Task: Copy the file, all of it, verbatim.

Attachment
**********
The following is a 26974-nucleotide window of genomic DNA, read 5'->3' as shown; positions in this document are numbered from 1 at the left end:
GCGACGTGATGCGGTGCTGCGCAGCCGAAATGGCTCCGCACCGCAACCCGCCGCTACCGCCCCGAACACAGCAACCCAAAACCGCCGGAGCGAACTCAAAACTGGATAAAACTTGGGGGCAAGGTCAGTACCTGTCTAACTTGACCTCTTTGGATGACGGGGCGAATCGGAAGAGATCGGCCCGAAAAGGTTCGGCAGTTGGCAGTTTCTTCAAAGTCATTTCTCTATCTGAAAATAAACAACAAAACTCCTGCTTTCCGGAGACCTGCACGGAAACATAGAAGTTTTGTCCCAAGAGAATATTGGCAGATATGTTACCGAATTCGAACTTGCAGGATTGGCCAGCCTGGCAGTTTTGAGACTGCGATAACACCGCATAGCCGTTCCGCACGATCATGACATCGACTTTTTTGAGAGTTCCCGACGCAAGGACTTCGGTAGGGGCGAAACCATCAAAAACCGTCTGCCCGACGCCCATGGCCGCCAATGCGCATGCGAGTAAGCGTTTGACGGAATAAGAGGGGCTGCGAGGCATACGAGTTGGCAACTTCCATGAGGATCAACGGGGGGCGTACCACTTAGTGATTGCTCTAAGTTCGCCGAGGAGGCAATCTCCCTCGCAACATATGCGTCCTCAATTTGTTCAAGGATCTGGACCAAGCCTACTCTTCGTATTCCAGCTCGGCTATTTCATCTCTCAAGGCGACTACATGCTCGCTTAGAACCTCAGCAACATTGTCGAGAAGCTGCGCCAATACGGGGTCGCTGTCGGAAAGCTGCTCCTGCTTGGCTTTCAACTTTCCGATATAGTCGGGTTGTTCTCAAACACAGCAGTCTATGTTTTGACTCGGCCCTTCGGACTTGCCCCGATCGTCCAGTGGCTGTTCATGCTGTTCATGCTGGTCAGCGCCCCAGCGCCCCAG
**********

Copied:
The following is a 26974-nucleotide window of genomic DNA, read 5'->3' as shown; positions in this document are numbered from 1 at the left end:
GCGACGTGATGCGGTGCTGCGCAGCCGAAATGGCTCCGCACCGCAACCCGCCGCTACCGCCCCGAACACAGCAACCCAAAACCGCCGGAGCGAACTCAAAACTGGATAAAACTTGGGGGCAAGGTCAGTACCTGTCTAACTTGACCTCTTTGGATGACGGGGCGAATCGGAAGAGATCGGCCCGAAAAGGTTCGGCAGTTGGCAGTTTCTTCAAAGTCATTTCTCTATCTGAAAATAAACAACAAAACTCCTGCTTTCCGGAGACCTGCACGGAAACATAGAAGTTTTGTCCCAAGAGAATATTGGCAGATATGTTACCGAATTCGAACTTGCAGGATTGGCCAGCCTGGCAGTTTTGAGACTGCGATAACACCGCATAGCCGTTCCGCACGATCATGACATCGACTTTTTTGAGAGTTCCCGACGCAAGGACTTCGGTAGGGGCGAAACCATCAAAAACCGTCTGCCCGACGCCCATGGCCGCCAATGCGCATGCGAGTAAGCGTTTGACGGAATAAGAGGGGCTGCGAGGCATACGAGTTGGCAACTTCCATGAGGATCAACGGGGGGCGTACCACTTAGTGATTGCTCTAAGTTCGCCGAGGAGGCAATCTCCCTCGCAACATATGCGTCCTCAATTTGTTCAAGGATCTGGACCAAGCCTACTCTTCGTATTCCAGCTCGGCTATTTCATCTCTCAAGGCGACTACATGCTCGCTTAGAACCTCAGCAACATTGTCGAGAAGCTGCGCCAATACGGGGTCGCTGTCGGAAAGCTGCTCCTGCTTGGCTTTCAACTTTCCGATATAGTCGGGTTGTTCTCAAACACAGCAGTCTATGTTTTGACTCGGCCCTTCGGACTTGCCCCGATCGTCCAGTGGCTGTTCATGCTGTTCATGCTGGTCAGCGCCCCAGCGCCCCAG